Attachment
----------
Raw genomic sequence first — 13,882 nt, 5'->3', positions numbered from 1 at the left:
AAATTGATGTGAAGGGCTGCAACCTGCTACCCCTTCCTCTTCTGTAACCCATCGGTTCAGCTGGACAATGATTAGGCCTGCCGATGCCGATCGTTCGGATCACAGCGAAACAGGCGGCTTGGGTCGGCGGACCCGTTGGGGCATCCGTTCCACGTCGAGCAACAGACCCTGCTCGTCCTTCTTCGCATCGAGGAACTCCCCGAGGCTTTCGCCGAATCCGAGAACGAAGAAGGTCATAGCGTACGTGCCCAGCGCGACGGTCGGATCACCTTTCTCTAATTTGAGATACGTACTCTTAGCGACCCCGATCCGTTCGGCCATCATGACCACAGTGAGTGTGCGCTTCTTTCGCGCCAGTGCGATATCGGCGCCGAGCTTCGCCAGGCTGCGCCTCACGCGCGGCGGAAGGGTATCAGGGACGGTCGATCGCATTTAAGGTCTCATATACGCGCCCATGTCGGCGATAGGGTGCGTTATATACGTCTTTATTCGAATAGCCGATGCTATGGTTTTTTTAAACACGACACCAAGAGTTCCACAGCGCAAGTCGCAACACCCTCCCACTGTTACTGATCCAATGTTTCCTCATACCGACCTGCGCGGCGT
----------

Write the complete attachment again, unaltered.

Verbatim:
Raw genomic sequence first — 13,882 nt, 5'->3', positions numbered from 1 at the left:
AAATTGATGTGAAGGGCTGCAACCTGCTACCCCTTCCTCTTCTGTAACCCATCGGTTCAGCTGGACAATGATTAGGCCTGCCGATGCCGATCGTTCGGATCACAGCGAAACAGGCGGCTTGGGTCGGCGGACCCGTTGGGGCATCCGTTCCACGTCGAGCAACAGACCCTGCTCGTCCTTCTTCGCATCGAGGAACTCCCCGAGGCTTTCGCCGAATCCGAGAACGAAGAAGGTCATAGCGTACGTGCCCAGCGCGACGGTCGGATCACCTTTCTCTAATTTGAGATACGTACTCTTAGCGACCCCGATCCGTTCGGCCATCATGACCACAGTGAGTGTGCGCTTCTTTCGCGCCAGTGCGATATCGGCGCCGAGCTTCGCCAGGCTGCGCCTCACGCGCGGCGGAAGGGTATCAGGGACGGTCGATCGCATTTAAGGTCTCATATACGCGCCCATGTCGGCGATAGGGTGCGTTATATACGTCTTTATTCGAATAGCCGATGCTATGGTTTTTTTAAACACGACACCAAGAGTTCCACAGCGCAAGTCGCAACACCCTCCCACTGTTACTGATCCAATGTTTCCTCATACCGACCTGCGCGGCGT